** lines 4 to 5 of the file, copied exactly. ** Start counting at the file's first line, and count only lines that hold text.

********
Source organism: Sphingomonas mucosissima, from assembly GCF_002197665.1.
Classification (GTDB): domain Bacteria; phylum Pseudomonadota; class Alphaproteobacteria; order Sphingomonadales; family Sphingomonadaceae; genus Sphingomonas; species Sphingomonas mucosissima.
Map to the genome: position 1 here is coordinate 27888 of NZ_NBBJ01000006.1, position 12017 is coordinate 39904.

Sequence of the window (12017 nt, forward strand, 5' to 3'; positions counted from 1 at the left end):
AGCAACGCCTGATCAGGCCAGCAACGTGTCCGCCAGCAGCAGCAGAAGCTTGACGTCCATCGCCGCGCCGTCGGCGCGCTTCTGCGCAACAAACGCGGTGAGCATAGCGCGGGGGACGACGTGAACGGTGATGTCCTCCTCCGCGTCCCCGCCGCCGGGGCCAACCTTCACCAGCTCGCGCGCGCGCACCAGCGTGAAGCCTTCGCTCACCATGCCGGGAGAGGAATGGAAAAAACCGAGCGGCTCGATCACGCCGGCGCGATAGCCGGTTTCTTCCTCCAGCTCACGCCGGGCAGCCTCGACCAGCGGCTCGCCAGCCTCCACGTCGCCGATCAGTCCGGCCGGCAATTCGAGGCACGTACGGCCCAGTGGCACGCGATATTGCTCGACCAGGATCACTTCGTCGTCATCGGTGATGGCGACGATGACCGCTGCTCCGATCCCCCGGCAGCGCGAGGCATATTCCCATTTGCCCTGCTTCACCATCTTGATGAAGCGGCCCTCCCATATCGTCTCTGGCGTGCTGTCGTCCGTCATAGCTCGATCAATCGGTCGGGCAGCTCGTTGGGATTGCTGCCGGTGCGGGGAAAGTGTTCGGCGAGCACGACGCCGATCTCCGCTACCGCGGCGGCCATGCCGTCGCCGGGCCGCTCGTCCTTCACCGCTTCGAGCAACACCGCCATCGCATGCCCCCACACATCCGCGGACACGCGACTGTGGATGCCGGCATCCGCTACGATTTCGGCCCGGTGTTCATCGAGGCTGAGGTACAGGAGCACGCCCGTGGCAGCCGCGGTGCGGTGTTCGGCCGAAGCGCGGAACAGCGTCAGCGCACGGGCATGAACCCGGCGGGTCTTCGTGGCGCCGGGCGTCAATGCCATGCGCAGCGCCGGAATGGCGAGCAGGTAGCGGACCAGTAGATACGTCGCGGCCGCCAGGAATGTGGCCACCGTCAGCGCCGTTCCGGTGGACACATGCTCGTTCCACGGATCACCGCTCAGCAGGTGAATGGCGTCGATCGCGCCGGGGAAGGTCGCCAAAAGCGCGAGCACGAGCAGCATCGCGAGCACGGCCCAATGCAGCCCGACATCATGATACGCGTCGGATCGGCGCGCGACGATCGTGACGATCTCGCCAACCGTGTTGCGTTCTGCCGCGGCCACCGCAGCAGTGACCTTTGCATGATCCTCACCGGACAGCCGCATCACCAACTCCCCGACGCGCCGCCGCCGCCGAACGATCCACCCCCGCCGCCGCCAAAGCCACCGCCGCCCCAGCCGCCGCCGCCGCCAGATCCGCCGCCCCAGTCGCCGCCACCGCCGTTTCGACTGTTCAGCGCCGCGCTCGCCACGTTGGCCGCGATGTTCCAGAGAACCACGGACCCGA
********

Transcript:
Sequence of the window (12017 nt, forward strand, 5' to 3'; positions counted from 1 at the left end):
AGCAACGCCTGATCAGGCCAGCAACGTGTCCGCCAGCAGCAGCAGAAGCTTGACGTCCATCGCCGCGCCGTCGGCGCGCTTCTGCGCAACAAACGCGGTGAGCATAGCGCGGGGGACGACGTGAACGGTGATGTCCTCCTCCGCGTCCCCGCCGCCGGGGCCAACCTTCACCAGCTCGCGCGCGCGCACCAGCGTGAAGCCTTCGCTCACCATGCCGGGAGAGGAATGGAAAAAACCGAGCGGCTCGATCACGCCGGCGCGATAGCCGGTTTCTTCCTCCAGCTCACGCCGGGCAGCCTCGACCAGCGGCTCGCCAGCCTCCACGTCGCCGATCAGTCCGGCCGGCAATTCGAGGCACGTACGGCCCAGTGGCACGCGATATTGCTCGACCAGGATCACTTCGTCGTCATCGGTGATGGCGACGATGACCGCTGCTCCGATCCCCCGGCAGCGCGAGGCATATTCCCATTTGCCCTGCTTCACCATCTTGATGAAGCGGCCCTCCCATATCGTCTCTGGCGTGCTGTCGTCCGTCATAGCTCGATCAATCGGTCGGGCAGCTCGTTGGGATTGCTGCCGGTGCGGGGAAAGTGTTCGGCGAGCACGACGCCGATCTCCGCTACCGCGGCGGCCATGCCGTCGCCGGGCCGCTCGTCCTTCACCGCTTCGAGCAACACCGCCATCGCATGCCCCCACACATCCGCGGACACGCGACTGTGGATGCCGGCATCCGCTACGATTTCGGCCCGGTGTTCATCGAGGCTGAGGTACAGGAGCACGCCCGTGGCAGCCGCGGTGCGGTGTTCGGCCGAAGCGCGGAACAGCGTCAGCGCACGGGCATGAACCCGGCGGGTCTTCGTGGCGCCGGGCGTCAATGCCATGCGCAGCGCCGGAATGGCGAGCAGGTAGCGGACCAGTAGATACGTCGCGGCCGCCAGGAATGTGGCCACCGTCAGCGCCGTTCCGGTGGACACATGCTCGTTCCACGGATCACCGCTCAGCAGGTGAATGGCGTCGATCGCGCCGGGGAAGGTCGCCAAAAGCGCGAGCACGAGCAGCATCGCGAGCACGGCCCAATGCAGCCCGACATCATGATACGCGTCGGATCGGCGCGCGACGATCGTGACGATCTCGCCAACCGTGTTGCGTTCTGCCGCGGCCACCGCAGCAGTGACCTTTGCATGATCCTCACCGGACAGCCGCATCACCAACTCCCCGACGCGCCGCCGCCGCCGAACGATCCACCCCCGCCGCCGCCAAAGCCACCGCCGCCCCAGCCGCCGCCGCCGCCAGATCCGCCGCCCCAGTCGCCGCCACCGCCGTTTCGACTGTTCAGCGCCGCGCTCGCCACGTTGGCCGCGATGTTCCAGAGAACCACGGACCCGA